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Overview of College Policies In Response to COVID-19

Last spring, nearly all colleges and universities in the country turned to remote education as the coronavirus pandemic led to stay-at-home orders and the closings of non-essential businesses. During the summer, many of those colleges and universities made plans to reopen for on-campus learning, and developed policies designed to bring students, faculty, and staff back to campus while taking the health and safety risks of COVID-19 exposure and infection into consideration. Those policies vary widely among colleges and universities. Some institutions have implemented stringent health and safety rules with equally stringent policies for holding students accountable when they violate policies. Other institutions have more permissive COVID-19 policies. Some of the distinctions depend in part on whether the college or university is a public or private institution, and whether the student behavior is occurring on-campus or off-campus.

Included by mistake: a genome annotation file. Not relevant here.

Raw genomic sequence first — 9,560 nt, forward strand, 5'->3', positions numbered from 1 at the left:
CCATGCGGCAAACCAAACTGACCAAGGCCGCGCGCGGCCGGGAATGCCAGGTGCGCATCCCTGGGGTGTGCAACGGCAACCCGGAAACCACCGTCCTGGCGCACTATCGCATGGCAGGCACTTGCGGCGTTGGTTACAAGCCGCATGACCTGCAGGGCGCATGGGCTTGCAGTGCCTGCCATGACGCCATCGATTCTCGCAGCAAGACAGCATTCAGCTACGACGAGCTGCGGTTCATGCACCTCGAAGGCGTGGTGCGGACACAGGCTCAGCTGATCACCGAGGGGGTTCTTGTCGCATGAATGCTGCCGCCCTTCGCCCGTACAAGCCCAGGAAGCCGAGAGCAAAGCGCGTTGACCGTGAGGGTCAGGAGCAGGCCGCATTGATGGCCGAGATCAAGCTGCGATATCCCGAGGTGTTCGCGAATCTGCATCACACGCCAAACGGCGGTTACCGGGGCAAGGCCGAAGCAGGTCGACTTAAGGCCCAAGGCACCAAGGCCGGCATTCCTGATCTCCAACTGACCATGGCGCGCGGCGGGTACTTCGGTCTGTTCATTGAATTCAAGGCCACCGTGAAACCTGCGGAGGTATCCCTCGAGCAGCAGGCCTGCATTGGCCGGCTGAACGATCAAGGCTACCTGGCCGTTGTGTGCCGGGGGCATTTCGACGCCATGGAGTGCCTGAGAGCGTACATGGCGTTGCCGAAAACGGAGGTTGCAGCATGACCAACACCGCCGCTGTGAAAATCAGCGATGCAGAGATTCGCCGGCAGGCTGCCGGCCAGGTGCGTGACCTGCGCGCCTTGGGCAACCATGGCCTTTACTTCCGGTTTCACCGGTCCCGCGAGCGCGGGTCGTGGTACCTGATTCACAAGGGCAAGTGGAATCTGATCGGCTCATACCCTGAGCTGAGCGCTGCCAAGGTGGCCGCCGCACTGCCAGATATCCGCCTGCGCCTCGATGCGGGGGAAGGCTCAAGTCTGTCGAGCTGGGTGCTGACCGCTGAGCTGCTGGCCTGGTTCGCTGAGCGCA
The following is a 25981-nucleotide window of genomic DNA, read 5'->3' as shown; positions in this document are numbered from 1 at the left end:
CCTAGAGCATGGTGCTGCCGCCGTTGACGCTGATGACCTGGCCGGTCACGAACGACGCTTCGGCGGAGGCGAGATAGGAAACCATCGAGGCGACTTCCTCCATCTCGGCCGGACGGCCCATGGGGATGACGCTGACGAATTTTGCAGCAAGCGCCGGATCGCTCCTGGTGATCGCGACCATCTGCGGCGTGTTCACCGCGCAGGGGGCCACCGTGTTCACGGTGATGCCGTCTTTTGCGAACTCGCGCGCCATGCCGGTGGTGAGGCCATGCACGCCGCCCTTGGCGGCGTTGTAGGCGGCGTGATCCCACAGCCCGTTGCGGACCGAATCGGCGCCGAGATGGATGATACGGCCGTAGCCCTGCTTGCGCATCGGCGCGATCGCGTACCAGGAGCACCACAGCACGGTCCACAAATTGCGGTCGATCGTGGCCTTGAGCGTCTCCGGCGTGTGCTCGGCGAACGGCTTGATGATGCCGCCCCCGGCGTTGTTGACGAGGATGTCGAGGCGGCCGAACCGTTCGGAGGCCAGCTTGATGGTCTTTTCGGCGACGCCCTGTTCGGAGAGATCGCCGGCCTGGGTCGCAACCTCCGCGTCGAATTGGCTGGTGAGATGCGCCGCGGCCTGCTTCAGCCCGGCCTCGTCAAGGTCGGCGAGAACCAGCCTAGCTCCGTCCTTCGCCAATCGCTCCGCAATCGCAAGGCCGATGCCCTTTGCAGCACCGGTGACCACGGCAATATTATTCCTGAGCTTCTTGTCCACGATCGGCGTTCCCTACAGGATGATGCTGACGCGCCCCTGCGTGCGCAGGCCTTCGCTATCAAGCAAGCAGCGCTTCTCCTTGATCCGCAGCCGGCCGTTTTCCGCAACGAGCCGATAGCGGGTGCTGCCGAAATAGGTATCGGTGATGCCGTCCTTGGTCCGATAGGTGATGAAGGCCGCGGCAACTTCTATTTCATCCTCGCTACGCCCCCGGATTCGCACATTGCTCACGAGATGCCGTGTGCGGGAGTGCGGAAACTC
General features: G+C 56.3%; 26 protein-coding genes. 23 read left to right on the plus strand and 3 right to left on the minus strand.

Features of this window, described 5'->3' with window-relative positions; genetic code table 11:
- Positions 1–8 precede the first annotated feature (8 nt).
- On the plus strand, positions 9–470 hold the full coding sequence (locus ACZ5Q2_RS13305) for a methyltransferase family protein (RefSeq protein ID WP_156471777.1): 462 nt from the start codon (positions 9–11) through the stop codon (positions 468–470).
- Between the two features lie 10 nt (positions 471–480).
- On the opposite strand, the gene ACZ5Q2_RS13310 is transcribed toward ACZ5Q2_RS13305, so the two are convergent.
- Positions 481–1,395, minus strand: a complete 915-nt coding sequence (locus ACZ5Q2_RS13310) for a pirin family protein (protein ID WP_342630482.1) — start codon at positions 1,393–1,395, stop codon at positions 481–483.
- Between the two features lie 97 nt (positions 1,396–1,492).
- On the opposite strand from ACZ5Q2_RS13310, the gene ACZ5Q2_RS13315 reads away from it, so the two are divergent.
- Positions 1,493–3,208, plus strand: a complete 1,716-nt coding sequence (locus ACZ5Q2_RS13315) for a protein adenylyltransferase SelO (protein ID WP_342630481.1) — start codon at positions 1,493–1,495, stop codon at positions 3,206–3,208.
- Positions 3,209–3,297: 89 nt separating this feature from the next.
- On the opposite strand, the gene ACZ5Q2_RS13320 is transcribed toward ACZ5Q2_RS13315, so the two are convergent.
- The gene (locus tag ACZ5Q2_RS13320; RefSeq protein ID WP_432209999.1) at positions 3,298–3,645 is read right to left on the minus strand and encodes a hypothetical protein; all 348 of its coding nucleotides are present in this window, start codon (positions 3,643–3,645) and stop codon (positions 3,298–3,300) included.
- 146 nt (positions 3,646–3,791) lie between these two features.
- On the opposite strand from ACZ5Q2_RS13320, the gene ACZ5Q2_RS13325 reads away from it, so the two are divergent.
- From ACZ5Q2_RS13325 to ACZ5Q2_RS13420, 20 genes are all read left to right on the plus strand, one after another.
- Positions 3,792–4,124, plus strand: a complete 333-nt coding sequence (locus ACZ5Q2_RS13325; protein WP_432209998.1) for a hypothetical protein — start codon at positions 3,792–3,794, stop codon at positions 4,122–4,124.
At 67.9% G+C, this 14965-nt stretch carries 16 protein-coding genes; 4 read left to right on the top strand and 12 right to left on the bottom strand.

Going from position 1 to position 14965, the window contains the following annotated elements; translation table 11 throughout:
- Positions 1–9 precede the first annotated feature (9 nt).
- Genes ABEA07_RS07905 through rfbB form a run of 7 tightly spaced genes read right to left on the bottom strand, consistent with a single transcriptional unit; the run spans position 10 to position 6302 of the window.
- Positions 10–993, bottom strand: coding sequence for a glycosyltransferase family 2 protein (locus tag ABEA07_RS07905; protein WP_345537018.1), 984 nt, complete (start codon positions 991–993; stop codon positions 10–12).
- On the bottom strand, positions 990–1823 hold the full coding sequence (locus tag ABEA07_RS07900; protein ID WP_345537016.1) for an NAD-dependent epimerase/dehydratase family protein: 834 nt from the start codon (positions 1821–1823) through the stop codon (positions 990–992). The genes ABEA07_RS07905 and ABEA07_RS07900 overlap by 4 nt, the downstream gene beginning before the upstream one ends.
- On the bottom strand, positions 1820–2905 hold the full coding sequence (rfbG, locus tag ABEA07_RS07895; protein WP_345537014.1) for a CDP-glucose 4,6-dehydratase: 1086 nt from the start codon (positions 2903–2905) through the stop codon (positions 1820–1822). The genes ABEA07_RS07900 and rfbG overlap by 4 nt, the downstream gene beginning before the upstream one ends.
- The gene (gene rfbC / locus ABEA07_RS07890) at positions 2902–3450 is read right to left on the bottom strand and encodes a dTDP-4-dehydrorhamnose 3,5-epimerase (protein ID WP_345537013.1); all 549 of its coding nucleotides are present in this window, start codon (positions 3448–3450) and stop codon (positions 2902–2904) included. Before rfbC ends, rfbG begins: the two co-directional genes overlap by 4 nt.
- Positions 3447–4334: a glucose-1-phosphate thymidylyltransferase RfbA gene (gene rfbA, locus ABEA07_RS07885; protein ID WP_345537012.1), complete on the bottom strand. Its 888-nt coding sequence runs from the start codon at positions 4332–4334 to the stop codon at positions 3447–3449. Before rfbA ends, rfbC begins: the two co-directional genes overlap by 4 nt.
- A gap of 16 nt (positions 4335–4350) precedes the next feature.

Regardless of the specific policies in place at your college or university, or at your child’s college or university, it is important to know that institutions may be able to sanction students who violate COVID-19 policies.

Code of Conduct Violations Related to COVID-19 Policies